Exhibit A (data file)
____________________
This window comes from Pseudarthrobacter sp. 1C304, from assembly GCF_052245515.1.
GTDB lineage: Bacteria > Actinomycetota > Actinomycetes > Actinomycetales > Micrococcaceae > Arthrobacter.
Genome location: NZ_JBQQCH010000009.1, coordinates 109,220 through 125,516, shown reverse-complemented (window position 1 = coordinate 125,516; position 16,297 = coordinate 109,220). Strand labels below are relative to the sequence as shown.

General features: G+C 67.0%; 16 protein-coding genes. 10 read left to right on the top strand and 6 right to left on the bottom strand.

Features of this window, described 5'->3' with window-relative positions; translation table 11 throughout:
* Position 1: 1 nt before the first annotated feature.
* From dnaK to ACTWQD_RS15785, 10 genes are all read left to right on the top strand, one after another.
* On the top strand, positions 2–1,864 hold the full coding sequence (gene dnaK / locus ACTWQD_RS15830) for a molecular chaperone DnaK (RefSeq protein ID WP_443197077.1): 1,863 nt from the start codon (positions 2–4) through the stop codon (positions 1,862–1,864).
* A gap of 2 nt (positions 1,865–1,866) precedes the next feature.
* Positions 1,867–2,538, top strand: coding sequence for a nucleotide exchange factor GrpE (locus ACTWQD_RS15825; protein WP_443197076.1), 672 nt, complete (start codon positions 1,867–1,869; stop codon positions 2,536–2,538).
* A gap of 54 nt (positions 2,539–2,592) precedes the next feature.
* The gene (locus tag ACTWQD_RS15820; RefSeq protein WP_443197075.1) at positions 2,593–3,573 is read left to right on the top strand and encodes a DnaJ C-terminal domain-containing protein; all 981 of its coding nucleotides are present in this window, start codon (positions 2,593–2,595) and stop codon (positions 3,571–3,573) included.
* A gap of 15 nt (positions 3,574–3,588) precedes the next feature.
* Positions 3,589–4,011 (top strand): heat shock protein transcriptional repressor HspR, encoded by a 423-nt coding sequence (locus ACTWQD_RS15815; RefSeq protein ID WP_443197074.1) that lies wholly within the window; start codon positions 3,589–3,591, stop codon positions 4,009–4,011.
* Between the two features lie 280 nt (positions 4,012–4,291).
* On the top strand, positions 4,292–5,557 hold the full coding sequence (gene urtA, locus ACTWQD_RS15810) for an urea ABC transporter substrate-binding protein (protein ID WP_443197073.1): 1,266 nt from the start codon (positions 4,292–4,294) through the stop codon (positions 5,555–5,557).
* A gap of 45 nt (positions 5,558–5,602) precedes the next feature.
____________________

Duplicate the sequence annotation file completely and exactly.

This window comes from Pseudarthrobacter sp. 1C304, from assembly GCF_052245515.1.
GTDB lineage: Bacteria > Actinomycetota > Actinomycetes > Actinomycetales > Micrococcaceae > Arthrobacter.
Genome location: NZ_JBQQCH010000009.1, coordinates 109,220 through 125,516, shown reverse-complemented (window position 1 = coordinate 125,516; position 16,297 = coordinate 109,220). Strand labels below are relative to the sequence as shown.

General features: G+C 67.0%; 16 protein-coding genes. 10 read left to right on the top strand and 6 right to left on the bottom strand.

Features of this window, described 5'->3' with window-relative positions; translation table 11 throughout:
* Position 1: 1 nt before the first annotated feature.
* From dnaK to ACTWQD_RS15785, 10 genes are all read left to right on the top strand, one after another.
* On the top strand, positions 2–1,864 hold the full coding sequence (gene dnaK / locus ACTWQD_RS15830) for a molecular chaperone DnaK (RefSeq protein ID WP_443197077.1): 1,863 nt from the start codon (positions 2–4) through the stop codon (positions 1,862–1,864).
* A gap of 2 nt (positions 1,865–1,866) precedes the next feature.
* Positions 1,867–2,538, top strand: coding sequence for a nucleotide exchange factor GrpE (locus ACTWQD_RS15825; protein WP_443197076.1), 672 nt, complete (start codon positions 1,867–1,869; stop codon positions 2,536–2,538).
* A gap of 54 nt (positions 2,539–2,592) precedes the next feature.
* The gene (locus tag ACTWQD_RS15820; RefSeq protein WP_443197075.1) at positions 2,593–3,573 is read left to right on the top strand and encodes a DnaJ C-terminal domain-containing protein; all 981 of its coding nucleotides are present in this window, start codon (positions 2,593–2,595) and stop codon (positions 3,571–3,573) included.
* A gap of 15 nt (positions 3,574–3,588) precedes the next feature.
* Positions 3,589–4,011 (top strand): heat shock protein transcriptional repressor HspR, encoded by a 423-nt coding sequence (locus ACTWQD_RS15815; RefSeq protein ID WP_443197074.1) that lies wholly within the window; start codon positions 3,589–3,591, stop codon positions 4,009–4,011.
* Between the two features lie 280 nt (positions 4,012–4,291).
* On the top strand, positions 4,292–5,557 hold the full coding sequence (gene urtA, locus ACTWQD_RS15810) for an urea ABC transporter substrate-binding protein (protein ID WP_443197073.1): 1,266 nt from the start codon (positions 4,292–4,294) through the stop codon (positions 5,555–5,557).
* A gap of 45 nt (positions 5,558–5,602) precedes the next feature.